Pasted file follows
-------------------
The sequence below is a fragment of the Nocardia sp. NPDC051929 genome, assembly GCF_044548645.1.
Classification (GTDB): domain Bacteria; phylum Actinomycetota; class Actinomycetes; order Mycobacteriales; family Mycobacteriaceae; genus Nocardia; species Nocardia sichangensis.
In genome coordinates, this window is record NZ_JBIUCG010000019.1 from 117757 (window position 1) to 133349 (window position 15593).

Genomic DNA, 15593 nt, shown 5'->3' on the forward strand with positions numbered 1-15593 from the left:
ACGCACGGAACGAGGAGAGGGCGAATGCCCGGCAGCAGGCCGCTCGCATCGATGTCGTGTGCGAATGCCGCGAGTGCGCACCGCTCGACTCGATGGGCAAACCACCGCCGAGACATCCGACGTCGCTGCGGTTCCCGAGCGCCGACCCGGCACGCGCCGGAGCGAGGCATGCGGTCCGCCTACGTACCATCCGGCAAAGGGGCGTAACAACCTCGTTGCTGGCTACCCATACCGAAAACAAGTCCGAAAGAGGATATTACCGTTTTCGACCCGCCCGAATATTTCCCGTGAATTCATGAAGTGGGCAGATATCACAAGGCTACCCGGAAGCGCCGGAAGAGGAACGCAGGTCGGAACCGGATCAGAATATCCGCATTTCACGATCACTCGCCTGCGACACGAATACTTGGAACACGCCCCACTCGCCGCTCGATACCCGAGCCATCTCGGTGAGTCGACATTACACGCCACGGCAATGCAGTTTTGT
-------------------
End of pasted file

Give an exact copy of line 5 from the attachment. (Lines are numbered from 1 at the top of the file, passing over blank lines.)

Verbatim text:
ACGCACGGAACGAGGAGAGGGCGAATGCCCGGCAGCAGGCCGCTCGCATCGATGTCGTGTGCGAATGCCGCGAGTGCGCACCGCTCGACTCGATGGGCAAACCACCGCCGAGACATCCGACGTCGCTGCGGTTCCCGAGCGCCGACCCGGCACGCGCCGGAGCGAGGCATGCGGTCCGCCTACGTACCATCCGGCAAAGGGGCGTAACAACCTCGTTGCTGGCTACCCATACCGAAAACAAGTCCGAAAGAGGATATTACCGTTTTCGACCCGCCCGAATATTTCCCGTGAATTCATGAAGTGGGCAGATATCACAAGGCTACCCGGAAGCGCCGGAAGAGGAACGCAGGTCGGAACCGGATCAGAATATCCGCATTTCACGATCACTCGCCTGCGACACGAATACTTGGAACACGCCCCACTCGCCGCTCGATACCCGAGCCATCTCGGTGAGTCGACATTACACGCCACGGCAATGCAGTTTTGT